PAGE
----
These are trying times in Singapore for some 10,000 people. I am not sure that all of them are Singaporeans. It may very well be. These 10k people are looking into a hole so big and wide, and bottomless, that I suppose you'd understand that some would want to jump into it. Fortunately, so far, we haven't heard of any superman acts in our tall tall buildings (some soon to rise to 50 floors!) nor our above-ground subway stations. It would appear that the SMRT cannot erect barriers at its stations soon enough to prevent people using its platforms as launching pads into...I don't know where anyone wants to go by jumping in front of oncoming trains...
Well, by now, you would have guessed that I am referring to the 10,000 people who potentially have lost all their investments (and life-long savings for some) in the mini-bond saga that resulted from the collapse of Lehman Brothers in the US. All investments linked to this Investment Bank are in jeopardy now. It is hardrending when you read of senior citizens losing their entire life-savings in this ONE investment. But on the other hand, you cannot but feel how foolish they are for putting all their eggs in one basket. Has half a century of life and living, which probably included several recessions, not taught them about anything? Yes, many of the Relationship Managers (RM) that the bank employed should bear the blame for pushing otherwise risky products down the throats of aged investors who know nothing, or are not interested to know about the complexity of the product beyond the amount of money they are putting down and the interest they will earn.
Indeed, I have heard of young RMs gloating about the $20,000 they earn per month doing what they did, relieving old and maybe not-so-old but cash-rich people of their life-savings to put into 'principal-protected' and/or high-interest-yielding structured investment products. In retrospect, I am sure neither the RM, nor the investor, understood the nature of the mechanisms underlying these investment products. This calls to mind the true story of the wildly successful mortgage bond traders at Saloman Brothers (SB), before it collapsed in the 1980s, who weren't even trained in finance. (As told in Michael Lewis' Liar's Poker) It will be farfetched to equate SB's young and hot-blooded mortgage traders with today's RMs or the products they sold, but the role they played is not all that different, in retrospect.
In retrospect too, 'principle-protected' means nothing, and even plain vanilla savings deposits for that matter, if the bank that helms the investments and deposits goes bankrupt. We always see better after the fact. Our vision suddenly improves to 20-20. Truly the prophet is without honour in the free-wheeling world of leveraged investments. Who would have thought, much less predicted, that Lehman Brothers would collapse, or for that matter, AIG? Certainly not DBS Bank, and others whose error was to retail toxic investments and not see them for what they were, much like ignorantly selling melamine-tained milk powder. If the investments people in these banks, who probably have a ton of MBAs, cannot see a toxic financial product for what it is early, how much more the man in the street? (Interestingly, Lewis claimed that Salomon Brothers crumbled when it started to rely more on educated professional financial people rather than on people with raw trading skills but had otherwise no financial training).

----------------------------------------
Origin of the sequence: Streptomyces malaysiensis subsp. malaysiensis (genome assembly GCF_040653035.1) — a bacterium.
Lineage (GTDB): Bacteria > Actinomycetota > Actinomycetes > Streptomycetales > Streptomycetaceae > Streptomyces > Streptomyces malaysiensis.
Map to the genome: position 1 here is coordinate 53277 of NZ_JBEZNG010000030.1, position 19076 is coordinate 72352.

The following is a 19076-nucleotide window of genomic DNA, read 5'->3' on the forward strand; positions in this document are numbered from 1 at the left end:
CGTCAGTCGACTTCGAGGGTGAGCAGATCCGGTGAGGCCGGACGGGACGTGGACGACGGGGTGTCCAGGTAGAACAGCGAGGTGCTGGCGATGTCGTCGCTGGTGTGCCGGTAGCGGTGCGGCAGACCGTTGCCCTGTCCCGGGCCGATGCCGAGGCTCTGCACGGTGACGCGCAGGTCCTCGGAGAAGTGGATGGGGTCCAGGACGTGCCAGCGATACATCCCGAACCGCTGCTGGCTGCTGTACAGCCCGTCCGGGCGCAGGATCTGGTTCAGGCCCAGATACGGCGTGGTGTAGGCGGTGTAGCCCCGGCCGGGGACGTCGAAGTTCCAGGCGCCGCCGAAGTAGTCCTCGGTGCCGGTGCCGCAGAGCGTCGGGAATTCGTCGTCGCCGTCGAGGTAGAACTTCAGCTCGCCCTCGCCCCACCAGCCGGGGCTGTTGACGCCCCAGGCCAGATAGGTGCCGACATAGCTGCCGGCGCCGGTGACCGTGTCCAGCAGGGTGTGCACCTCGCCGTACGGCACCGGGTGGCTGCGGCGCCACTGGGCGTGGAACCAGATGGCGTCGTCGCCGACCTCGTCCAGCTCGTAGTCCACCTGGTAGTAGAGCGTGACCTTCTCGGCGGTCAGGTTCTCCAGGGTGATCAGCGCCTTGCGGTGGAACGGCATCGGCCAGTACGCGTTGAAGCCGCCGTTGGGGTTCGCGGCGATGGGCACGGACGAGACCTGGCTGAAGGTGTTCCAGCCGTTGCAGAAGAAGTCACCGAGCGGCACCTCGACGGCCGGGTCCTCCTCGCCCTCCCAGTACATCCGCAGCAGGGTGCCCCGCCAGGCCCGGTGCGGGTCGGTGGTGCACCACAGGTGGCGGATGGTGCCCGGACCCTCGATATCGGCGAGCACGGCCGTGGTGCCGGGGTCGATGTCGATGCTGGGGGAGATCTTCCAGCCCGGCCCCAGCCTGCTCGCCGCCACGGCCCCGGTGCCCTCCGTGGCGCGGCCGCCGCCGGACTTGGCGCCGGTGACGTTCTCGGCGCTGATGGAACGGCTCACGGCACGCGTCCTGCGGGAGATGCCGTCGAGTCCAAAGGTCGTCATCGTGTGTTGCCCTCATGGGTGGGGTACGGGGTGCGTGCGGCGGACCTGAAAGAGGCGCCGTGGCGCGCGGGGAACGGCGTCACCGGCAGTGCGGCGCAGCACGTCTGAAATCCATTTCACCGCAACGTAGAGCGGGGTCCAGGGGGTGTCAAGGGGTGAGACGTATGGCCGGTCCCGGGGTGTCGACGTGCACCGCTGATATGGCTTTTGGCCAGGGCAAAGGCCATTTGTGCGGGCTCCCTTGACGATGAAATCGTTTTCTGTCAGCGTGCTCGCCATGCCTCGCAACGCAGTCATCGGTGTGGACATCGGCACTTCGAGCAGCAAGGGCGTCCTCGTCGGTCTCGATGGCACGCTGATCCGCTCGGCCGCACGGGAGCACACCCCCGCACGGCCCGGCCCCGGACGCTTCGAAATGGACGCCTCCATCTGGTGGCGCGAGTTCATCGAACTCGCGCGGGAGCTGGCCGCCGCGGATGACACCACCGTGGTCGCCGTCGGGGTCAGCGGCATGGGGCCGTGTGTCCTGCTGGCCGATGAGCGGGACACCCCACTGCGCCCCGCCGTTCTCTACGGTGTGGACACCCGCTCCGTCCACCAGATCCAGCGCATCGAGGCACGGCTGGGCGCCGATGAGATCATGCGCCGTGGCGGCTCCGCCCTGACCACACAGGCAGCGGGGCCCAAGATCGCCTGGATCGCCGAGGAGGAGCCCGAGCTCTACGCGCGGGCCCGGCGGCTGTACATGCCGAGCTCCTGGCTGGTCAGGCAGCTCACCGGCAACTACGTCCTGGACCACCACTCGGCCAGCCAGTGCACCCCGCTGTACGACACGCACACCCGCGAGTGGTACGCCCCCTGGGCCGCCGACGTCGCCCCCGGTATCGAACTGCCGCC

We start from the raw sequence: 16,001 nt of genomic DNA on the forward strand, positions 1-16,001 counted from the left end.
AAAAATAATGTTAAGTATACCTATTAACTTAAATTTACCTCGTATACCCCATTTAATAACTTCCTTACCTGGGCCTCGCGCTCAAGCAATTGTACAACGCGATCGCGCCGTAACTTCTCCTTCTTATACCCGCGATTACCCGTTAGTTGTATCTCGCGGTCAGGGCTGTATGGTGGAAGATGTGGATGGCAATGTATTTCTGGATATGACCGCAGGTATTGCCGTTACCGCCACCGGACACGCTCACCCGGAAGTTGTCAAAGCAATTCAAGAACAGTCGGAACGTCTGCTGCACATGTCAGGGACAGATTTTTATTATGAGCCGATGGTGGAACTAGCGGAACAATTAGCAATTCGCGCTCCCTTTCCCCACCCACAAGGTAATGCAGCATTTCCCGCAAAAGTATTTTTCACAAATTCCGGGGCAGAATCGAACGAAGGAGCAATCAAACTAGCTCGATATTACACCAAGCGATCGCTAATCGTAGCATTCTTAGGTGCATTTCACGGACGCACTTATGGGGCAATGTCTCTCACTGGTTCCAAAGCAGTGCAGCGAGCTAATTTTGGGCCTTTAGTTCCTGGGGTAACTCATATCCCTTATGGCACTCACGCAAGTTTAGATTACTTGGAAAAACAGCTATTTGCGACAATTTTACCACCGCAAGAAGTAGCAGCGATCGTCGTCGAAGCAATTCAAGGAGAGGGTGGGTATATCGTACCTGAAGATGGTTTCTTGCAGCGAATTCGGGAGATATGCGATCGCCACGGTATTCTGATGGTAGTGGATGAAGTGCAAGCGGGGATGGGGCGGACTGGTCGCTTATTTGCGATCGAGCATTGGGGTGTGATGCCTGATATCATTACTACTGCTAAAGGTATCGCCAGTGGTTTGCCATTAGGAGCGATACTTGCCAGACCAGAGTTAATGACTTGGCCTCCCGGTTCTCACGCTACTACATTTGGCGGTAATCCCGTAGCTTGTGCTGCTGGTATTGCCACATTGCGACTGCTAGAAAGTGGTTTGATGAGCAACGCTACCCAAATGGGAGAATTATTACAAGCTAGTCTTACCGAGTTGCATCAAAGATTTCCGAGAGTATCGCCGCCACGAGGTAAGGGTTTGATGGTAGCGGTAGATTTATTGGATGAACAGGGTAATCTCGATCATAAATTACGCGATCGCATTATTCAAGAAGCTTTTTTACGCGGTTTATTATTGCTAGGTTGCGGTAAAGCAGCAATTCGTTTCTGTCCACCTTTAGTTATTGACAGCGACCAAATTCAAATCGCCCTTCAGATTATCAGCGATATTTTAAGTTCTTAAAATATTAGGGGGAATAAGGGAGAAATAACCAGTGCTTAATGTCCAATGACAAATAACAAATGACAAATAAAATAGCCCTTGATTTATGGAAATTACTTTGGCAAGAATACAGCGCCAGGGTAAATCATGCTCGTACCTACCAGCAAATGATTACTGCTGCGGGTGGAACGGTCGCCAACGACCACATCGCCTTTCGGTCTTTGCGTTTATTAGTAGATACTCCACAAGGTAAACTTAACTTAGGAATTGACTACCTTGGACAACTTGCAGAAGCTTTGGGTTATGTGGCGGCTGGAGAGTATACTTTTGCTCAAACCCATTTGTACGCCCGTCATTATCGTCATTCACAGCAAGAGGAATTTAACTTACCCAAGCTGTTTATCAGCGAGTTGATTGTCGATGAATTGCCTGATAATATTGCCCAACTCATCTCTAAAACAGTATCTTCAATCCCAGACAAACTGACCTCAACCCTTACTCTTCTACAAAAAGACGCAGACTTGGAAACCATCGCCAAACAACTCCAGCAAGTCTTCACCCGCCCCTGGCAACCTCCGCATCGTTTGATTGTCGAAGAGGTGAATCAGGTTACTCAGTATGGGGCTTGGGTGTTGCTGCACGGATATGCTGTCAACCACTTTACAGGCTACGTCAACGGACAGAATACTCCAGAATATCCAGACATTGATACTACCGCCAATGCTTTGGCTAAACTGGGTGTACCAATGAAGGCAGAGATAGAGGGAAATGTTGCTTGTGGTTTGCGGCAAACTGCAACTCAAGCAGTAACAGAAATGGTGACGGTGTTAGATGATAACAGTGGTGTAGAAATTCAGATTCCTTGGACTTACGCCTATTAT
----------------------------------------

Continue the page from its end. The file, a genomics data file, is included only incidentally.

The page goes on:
For the rest of the 10,000, and more, caught in the repercussion of bank failures in the US, it is cold comfort. All have lost money, though none as spectacular as those that bought into the Lehman Brothers' mini-bonds and related funds. And all shouldn't expect the government to bail them out. Whatever money the government has belongs to the taxpayers. Surely you do not expect a lowly paid bloke like me who never dabbles in investments beyond FDs to foot the bill of others' failed investments? Where is the fairness in it? Would these same people who, if they had made money from these investments, share them with me?
So I think that the MAS is doing the right thing now. Investigate the matter, and if the Financial Institutions have breached any laws through the conduct of its RMs or others, or have been manifestly negligent, get them to 'do the right thing', as MAS' Managing Director, Mr Heng Swee Keat is reported to have said. There is no question that the Singapore government SHOULD NOT buy up these toxic assets with taxpayers' money so that the same investors who have lost a bundle get to invest another day in financial products that nobody understands. The lesson is a hard one, but we must be fair in the whole thing, particularly to those who have had no hand, not even a finger, on these financial toxins.
Even if the FI's buy back all the toxic Lehman bonds, like what the Hong Kong FI's have done, it'll hit the bank's shareholders. Oh well, in these stressful times, almost nobody will get away scot-free.
Disclaimer: I am not a financial consultant. Anything written here are my personal opinion. The reader should consult a professionally qualified person for advice on matters relating to investments and risk. However, it appears you can't trust anybody nowadays. You'd want to take with a pinch of salt what any finance person, qualified or not, would tell you nowadays, except the very helpful Mr Tan Kin Lian, who perhaps should stand for election for Parliament in the next General Election, seeing as By-Elections have lost its favour with the sitting government.
Picture shows the attractive but poisonous berries of the Yew tree.
Image source: morgueFile.com. Author: Mike